You know what’s funny (read: sad)? I spent an hour dicking around on the internet between writing this paragraph and opening Word to craft this review. How have I reached undergraduate levels of time wasting? Simply put, I don’t know that I have a lot of good things to say about the first two-thirds of Community’s sixth season.
Every Tuesday morning I wake up with the giddy anticipation of a child on Christmas morning. And every Tuesday night I find myself wondering why I the episode didn’t make me laugh. It would be unfair to invoke gas leak comparisons, at least for right now. I do, however, think the series is trending in that odious direction.
Everything seemed fine with the premiere episode. Even absent Donald Glover, Yvette Nicole Brown, Chevy Chase, and John Oliver, Ladders felt like classic Community. The episode was screwball, a little meta, and there were no shortage of one-off gags predicated on a mixture of timing and shtick. On the off-chance people were coming to season six without watching the first five seasons, Paget Brewster’s Frankie acted as good straight man to the insanity of Greendale Community College. It wasn’t the best thing ever, but it felt like a nice homecoming.
From that point on, something has consistently felt off about the little series that refused to go quietly into the night. At first, I thought it was me being overly sensitive. Then Britta pooped her pants.
It was the shart heard around the internet.
I understand there’s an inherent challenge to keeping characters fresh (no pun intended) on a long-running series. Since Community revels in shoving the head of pop culture up its own ass, it’s probably harder to write than the average episode of Two and a Half Men. At the same time, I don’t think I’m raising the bar too high to say I expect better than to bear witness to a character soiling herself. Let’s come at this from another angle, does anybody recall Hawkeye shitting himself during the eleven years of the Korean War?
AND JESUS WEPT, yelled Academy Award winner Jim Rash as he portrayed a VR addicted Craig Pelton. Does anybody else remember when the Dean’s tendency to fixate led to a homage of Francis Ford Coppola in Hearts of Darkness? Now, to borrow a line from Frankie, he’s simply an idiot.
The shit list goes on…
Abed un-ironically yelled “Bazinga” before popping out of a pile of Frisbees.
Honda revisited the Subway gag by turning an entire episode of Community into a commercial.
Chang did a pretty spot-on impression of Pat Morita but reduced the most historically and emotionally resonant scene of The Karate Kid to a farce.
Annie shows up to pout and show cleavage.
I was inclined to let much of this laziness slide until I noticed something utterly damning in Intro to Recycled Cinema. See if you can spot the problem in this picture.
Doctor Who? DOCTOR WHO? DOCTOR WHO!
What in the name of Lucifer’s beard is Doctor Who doing in Community? There’s no such thing as Doctor Who in Community. There’s Inspector Spacetime. You know this. I know this. Hell, I had Travis Richey aka Inspector Spacetime on the podcast a couple years ago. We talked for an hour and a half. And I swear to Gozer I will drive to LA and give Dan Harmon such a telling off if it turns out this season was set in one of the other realities.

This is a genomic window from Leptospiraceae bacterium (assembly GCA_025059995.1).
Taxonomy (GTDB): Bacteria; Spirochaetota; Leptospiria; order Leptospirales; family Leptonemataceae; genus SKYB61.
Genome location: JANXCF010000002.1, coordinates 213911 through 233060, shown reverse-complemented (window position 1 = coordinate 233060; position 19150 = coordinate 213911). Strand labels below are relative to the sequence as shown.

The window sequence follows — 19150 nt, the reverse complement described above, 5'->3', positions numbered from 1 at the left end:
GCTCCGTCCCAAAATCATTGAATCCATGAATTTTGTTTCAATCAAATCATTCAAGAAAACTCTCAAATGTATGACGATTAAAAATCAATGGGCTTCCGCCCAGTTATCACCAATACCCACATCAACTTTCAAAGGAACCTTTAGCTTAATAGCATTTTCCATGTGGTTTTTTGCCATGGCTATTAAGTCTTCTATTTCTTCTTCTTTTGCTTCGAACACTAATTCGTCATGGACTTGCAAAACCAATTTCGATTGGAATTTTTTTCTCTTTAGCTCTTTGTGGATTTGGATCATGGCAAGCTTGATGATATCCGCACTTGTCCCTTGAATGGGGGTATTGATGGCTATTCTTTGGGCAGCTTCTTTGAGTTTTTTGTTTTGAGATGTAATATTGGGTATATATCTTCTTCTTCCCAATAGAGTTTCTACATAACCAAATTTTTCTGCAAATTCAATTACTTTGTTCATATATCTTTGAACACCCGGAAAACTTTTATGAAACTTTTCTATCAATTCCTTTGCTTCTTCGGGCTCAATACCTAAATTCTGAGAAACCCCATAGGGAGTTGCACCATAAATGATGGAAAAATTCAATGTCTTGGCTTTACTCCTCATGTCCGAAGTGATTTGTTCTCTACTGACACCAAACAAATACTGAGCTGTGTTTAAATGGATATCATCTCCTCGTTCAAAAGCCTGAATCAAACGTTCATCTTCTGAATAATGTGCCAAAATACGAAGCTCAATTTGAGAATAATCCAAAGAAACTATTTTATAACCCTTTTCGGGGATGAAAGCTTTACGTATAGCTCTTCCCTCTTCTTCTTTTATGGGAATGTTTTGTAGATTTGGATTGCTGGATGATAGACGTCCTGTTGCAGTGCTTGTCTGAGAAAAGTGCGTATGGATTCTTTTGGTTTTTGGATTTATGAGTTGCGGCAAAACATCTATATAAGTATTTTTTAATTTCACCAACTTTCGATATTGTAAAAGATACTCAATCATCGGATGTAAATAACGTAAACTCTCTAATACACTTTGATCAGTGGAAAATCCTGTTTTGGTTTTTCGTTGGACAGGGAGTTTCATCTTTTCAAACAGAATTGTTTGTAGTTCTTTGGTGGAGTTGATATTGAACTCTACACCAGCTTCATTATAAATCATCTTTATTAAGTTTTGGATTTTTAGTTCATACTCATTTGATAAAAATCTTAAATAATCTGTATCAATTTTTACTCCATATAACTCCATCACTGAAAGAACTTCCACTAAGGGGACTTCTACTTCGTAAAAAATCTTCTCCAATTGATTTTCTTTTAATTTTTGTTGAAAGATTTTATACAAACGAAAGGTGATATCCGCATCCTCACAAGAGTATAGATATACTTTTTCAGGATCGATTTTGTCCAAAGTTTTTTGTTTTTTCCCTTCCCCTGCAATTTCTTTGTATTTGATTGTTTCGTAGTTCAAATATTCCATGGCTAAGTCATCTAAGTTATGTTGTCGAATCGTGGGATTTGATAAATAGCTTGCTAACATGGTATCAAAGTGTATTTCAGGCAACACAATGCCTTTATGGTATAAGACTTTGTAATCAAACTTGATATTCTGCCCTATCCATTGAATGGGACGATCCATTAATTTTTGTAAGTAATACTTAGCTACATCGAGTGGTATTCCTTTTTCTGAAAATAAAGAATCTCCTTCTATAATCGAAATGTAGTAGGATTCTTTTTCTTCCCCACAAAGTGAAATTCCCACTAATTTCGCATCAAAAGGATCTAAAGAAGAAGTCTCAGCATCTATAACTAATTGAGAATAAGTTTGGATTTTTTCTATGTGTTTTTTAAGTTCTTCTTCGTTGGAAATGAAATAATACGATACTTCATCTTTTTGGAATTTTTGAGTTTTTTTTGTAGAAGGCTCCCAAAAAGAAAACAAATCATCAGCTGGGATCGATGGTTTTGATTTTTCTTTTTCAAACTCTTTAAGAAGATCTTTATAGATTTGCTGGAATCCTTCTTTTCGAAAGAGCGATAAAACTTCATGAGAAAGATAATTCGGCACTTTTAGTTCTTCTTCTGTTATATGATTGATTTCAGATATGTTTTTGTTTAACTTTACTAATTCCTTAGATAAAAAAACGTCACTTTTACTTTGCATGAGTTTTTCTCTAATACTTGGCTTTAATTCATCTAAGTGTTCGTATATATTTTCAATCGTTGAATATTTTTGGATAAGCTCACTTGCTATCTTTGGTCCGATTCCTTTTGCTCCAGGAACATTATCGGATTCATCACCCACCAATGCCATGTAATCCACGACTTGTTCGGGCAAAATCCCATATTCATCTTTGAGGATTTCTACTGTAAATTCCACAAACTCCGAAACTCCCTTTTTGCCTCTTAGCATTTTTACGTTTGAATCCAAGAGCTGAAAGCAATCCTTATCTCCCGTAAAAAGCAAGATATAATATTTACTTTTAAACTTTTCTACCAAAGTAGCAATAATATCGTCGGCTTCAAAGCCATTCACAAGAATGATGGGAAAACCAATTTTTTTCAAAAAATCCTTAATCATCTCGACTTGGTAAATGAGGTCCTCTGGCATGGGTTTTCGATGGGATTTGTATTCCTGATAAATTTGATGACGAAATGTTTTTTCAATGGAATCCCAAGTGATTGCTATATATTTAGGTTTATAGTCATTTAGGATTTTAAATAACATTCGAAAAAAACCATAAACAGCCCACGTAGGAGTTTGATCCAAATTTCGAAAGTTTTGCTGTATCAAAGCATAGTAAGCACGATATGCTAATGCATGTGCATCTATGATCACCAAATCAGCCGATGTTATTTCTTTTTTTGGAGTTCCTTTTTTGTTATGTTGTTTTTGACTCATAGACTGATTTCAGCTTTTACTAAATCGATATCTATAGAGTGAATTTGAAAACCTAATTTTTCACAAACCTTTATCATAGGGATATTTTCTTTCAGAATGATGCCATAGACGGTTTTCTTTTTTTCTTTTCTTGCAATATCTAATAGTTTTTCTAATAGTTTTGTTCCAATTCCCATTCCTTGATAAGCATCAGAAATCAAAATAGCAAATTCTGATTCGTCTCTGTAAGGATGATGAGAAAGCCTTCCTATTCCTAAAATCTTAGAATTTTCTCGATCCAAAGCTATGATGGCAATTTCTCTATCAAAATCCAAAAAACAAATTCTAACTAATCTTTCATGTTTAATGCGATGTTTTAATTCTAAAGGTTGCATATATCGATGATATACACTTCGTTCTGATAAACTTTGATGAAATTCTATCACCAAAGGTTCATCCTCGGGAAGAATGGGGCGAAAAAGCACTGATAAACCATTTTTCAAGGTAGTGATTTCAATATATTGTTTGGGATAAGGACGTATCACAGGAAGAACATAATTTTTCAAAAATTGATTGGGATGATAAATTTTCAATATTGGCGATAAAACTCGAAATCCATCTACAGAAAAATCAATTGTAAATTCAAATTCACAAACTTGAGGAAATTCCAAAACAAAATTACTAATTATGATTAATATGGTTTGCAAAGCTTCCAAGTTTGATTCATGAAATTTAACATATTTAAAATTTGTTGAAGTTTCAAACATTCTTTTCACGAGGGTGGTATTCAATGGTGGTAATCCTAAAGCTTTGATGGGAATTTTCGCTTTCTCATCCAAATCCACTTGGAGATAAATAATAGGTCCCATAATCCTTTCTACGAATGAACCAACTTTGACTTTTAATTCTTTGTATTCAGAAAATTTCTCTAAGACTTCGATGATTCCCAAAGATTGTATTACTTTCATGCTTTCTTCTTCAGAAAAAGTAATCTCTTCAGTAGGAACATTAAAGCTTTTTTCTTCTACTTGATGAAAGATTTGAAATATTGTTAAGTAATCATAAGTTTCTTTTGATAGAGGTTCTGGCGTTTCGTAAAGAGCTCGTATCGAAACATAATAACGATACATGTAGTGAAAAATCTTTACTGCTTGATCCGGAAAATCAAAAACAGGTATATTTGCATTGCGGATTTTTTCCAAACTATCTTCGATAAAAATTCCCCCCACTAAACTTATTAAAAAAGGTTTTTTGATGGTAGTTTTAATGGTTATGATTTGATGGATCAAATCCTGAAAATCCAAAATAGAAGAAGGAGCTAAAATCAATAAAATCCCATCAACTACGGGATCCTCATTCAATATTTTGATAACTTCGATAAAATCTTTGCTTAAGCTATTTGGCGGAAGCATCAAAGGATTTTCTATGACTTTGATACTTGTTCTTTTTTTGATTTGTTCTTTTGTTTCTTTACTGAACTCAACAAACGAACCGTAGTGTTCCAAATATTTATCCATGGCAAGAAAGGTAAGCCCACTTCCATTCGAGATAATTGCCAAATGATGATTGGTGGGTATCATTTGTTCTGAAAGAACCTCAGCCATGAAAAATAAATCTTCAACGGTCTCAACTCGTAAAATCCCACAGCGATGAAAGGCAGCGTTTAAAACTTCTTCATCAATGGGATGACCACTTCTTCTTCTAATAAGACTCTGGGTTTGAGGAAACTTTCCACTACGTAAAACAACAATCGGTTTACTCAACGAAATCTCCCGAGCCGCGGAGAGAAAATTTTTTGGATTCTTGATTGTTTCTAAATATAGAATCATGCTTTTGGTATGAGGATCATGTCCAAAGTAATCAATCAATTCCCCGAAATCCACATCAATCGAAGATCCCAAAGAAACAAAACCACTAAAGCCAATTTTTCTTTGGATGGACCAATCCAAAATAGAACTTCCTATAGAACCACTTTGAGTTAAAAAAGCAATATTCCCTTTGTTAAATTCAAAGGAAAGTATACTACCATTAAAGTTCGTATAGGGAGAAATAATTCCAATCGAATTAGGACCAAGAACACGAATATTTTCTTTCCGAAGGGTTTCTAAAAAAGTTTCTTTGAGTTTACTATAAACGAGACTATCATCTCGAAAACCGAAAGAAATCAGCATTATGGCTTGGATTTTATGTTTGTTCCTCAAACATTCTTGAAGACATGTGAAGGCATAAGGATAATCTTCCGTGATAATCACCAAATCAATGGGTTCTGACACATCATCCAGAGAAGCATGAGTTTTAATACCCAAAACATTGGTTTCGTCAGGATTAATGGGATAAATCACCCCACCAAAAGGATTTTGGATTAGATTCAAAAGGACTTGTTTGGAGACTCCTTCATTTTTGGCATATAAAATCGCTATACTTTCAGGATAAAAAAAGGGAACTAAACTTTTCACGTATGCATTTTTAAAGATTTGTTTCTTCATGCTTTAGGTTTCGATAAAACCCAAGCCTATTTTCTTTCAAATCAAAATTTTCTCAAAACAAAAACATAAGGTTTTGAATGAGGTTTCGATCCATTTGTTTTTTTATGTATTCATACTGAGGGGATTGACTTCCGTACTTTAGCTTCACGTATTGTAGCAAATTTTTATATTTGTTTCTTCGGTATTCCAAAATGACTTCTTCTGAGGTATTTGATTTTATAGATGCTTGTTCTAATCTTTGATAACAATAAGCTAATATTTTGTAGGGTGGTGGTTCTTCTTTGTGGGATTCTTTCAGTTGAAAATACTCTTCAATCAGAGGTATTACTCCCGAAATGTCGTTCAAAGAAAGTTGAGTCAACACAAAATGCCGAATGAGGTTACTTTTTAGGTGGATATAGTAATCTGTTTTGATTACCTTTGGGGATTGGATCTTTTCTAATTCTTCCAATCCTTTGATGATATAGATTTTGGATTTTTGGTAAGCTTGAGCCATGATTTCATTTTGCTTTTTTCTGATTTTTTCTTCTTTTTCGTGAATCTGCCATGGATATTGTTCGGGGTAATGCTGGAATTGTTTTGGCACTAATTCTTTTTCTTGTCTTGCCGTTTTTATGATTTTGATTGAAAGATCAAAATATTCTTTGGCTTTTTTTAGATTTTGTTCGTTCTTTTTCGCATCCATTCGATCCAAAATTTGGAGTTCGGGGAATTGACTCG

The common thread between episodes is no longer a love of pop culture commentary or a series of comically depressing voyages into human dysfunction. Now we’re dealing with sight gags that end up getting explained and conflicts that don’t even deserve a Winger speech. When all else fails, Chang acts like a head case. Whatever pop culture references do manage to make their way into the writing don’t have any purpose.
Remember when Danny Pudy’s Abed was playing space invaders and Paul F. Tompkins walked up to him and said he should slow down or else the Rylans would recruit him to fight the Ko’Dan armada? In about 20 seconds of dialogue the audience goes from Asteroids to The Last Starfighter to Farscape. While some people might write off the mile a minute references as inherently lazy, they do serve a purpose. Both Starfighter and Farscape are about characters who don’t fit in where they are. Alex Rogan and John Crichton have to confront becoming someone else to fit in at the place they really want to be. These twenty seconds of pop culture references serve to reinforce the overarching theme of Mixology Certification: alienation.
I know a few people are reading this and thinking I’ve gone way too deep down the rabbit hole. Should a person have to get this critical to be able to enjoy a TV show? Generally, no. However, this example speaks to the quality of the writing in older seasons of Community. Though deep readings weren’t necessary, they could be done. Granted, people might think me a weirdo for devoting my time to such an exercise, but those looks don’t invalidate my analysis. That is to say, I might be crazy, but I’m not wrong.
Now ask yourself what the current season is doing to facilitate voyages down the rabbit hole? I submit, very little. Try as I might, I can’t even find the rabbit hole in most episodes. So either the metaphors have become so dense even I can’t figure them out – possible, but not likely – or the writing is as remarkably dull and uninspired as it seems.
Perhaps being on the internet has denied Dan Harmon a much needed machine to rage against. Absent the time constraints of network television, he can preside over a thirty-minute episode with impunity. My suspicion is the ability to say everything has come at the cost of showing what’s clever. For a series like Community, the additional creative freedom of the internet might be at odds with the je ne c’est quoi that makes Greeendale tick.
Tl;dr, this is shaping up to be the second-to-worst season of Community.